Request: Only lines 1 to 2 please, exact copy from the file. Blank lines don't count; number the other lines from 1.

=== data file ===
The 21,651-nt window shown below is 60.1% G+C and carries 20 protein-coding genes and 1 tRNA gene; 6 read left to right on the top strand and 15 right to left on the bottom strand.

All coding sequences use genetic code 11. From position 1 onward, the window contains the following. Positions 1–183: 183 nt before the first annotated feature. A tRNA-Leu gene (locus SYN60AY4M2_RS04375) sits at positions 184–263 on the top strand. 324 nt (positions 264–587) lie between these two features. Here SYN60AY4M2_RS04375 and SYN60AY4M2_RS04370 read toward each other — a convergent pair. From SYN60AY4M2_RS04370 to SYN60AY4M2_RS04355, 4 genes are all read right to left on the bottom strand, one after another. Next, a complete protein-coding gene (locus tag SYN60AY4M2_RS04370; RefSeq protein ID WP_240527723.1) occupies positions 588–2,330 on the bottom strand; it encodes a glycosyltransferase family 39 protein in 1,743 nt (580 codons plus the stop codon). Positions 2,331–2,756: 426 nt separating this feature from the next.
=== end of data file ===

The 21,651-nt window shown below is 60.1% G+C and carries 20 protein-coding genes and 1 tRNA gene; 6 read left to right on the top strand and 15 right to left on the bottom strand.

All coding sequences use genetic code 11. From position 1 onward, the window contains the following. Positions 1–183: 183 nt before the first annotated feature. A tRNA-Leu gene (locus SYN60AY4M2_RS04375) sits at positions 184–263 on the top strand. 324 nt (positions 264–587) lie between these two features. Here SYN60AY4M2_RS04375 and SYN60AY4M2_RS04370 read toward each other — a convergent pair. From SYN60AY4M2_RS04370 to SYN60AY4M2_RS04355, 4 genes are all read right to left on the bottom strand, one after another. Next, a complete protein-coding gene (locus tag SYN60AY4M2_RS04370; RefSeq protein ID WP_240527723.1) occupies positions 588–2,330 on the bottom strand; it encodes a glycosyltransferase family 39 protein in 1,743 nt (580 codons plus the stop codon). Positions 2,331–2,756: 426 nt separating this feature from the next.